Finding Deep Appalachian Roots

I don’t completely understand why it is that we look back as we get older.  And I know I am not alone or unique in that aspect of wanting to understand my family background and heritage–entire web sites are devoted to helping us do just that.  But why?  Is it our change in position on the wheel or circle of life?  Having gone past the 50 year mark myself (and I won’t say how far past) I know my place on the wheel has moved beyond the half way point.  But this drive to touch our past is more than that.

I don’t intend this next statement to sound trite but it is something I read on a writers page that encouraged me to put down my passion and reason for writing my next book in 6 words or so.  I did just that, almost instantly and my words were, “I am the mountain inside me”.  I feel in many ways that this will be the passion behind a work I plan to write about my grandparents.  But it applies to drive that I have to find out more about the people and lives that “made” me.  Ronald Eller, in his book, “Uneven Ground: Appalachia since 1945” writes, “Rural mountain residents had always been close to the land, although that closeness was reflected more in strong ties to family and place than to any ethic to preserve the land.  …As a result, the extended family became a key social institution in the mountains, affecting not only the traditional economy but almost every aspect of mountain culture as well.” (page 10) And I ask myself after reading this, is it the land–the mountain–or the family?  Or is it a more amazing union of the three.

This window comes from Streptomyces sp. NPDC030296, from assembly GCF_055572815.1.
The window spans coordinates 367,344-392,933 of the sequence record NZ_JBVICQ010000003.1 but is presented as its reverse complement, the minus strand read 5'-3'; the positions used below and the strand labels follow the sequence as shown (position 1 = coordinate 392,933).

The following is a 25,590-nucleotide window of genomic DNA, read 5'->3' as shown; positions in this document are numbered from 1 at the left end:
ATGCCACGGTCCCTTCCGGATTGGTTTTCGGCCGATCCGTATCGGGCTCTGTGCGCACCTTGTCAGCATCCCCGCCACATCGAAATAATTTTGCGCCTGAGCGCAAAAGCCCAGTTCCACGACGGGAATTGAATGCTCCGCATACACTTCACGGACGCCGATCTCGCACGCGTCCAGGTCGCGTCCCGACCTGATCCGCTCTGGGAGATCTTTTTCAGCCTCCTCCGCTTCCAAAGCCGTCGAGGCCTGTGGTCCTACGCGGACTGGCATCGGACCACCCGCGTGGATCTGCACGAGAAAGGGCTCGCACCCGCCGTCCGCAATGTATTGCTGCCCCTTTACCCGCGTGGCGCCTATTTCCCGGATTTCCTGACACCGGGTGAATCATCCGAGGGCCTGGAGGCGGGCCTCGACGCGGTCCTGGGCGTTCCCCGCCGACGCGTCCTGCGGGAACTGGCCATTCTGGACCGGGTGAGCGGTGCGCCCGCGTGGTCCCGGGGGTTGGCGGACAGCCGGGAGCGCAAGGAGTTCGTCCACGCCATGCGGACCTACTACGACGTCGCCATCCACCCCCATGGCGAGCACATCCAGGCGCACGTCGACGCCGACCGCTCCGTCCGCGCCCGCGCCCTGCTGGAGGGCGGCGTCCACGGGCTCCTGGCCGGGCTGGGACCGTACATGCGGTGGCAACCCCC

I have spent a great deal of time digging through old trunks, reading old letters, and looking at old photographs of my grandparents, my great-grandparents and looking back as far as I possibly can to see the paths they traveled to come to these incredible Appalachian mountains.  Within one such trunk I have found many treasures of my grandfather and my grandmother and tiny links to their parents and from there I have found an even deeper link to the area that I now also call home.

Within a cedar chest at my mother’s house I found a brown paper shopping bag from an older department store and within that bag was a white muslin coverlet with a beautiful candlewick stitch pattern of vines and flowers.  Taped to the bag and then pinned to the coverlet were handwritten tags stating “coverlet made by Herman’s mother before she died”, and another stating “Grandmother Bailiff’s knotted bedspread”.  It was in fantastic condition, though yellowed in places with age.  There is no known origin of this stitch, but it was practiced by many women in the early colonial days and civil war era.  The stitch is a simple knot and the fabric most often was plain white muslin.  The thread gave the stitch its name as these creative women of the time, used the wicking for candles, peeling the individual threads apart to use in this embroidery out of necessity.  They etched the patterns by hand with ash or some other type of marking and each knot became a part of the pattern.  I received a recipe for the cleaning of antique linen and have washed it and hope to preserve this link to my great-grandmother for as long as I can.  Her name was Anna Maude Bailiff Eggers and I am named after her.  She died in 1917 making this coverlet almost 100 years old.  To be able to hold something she held and made is a palpable link to her.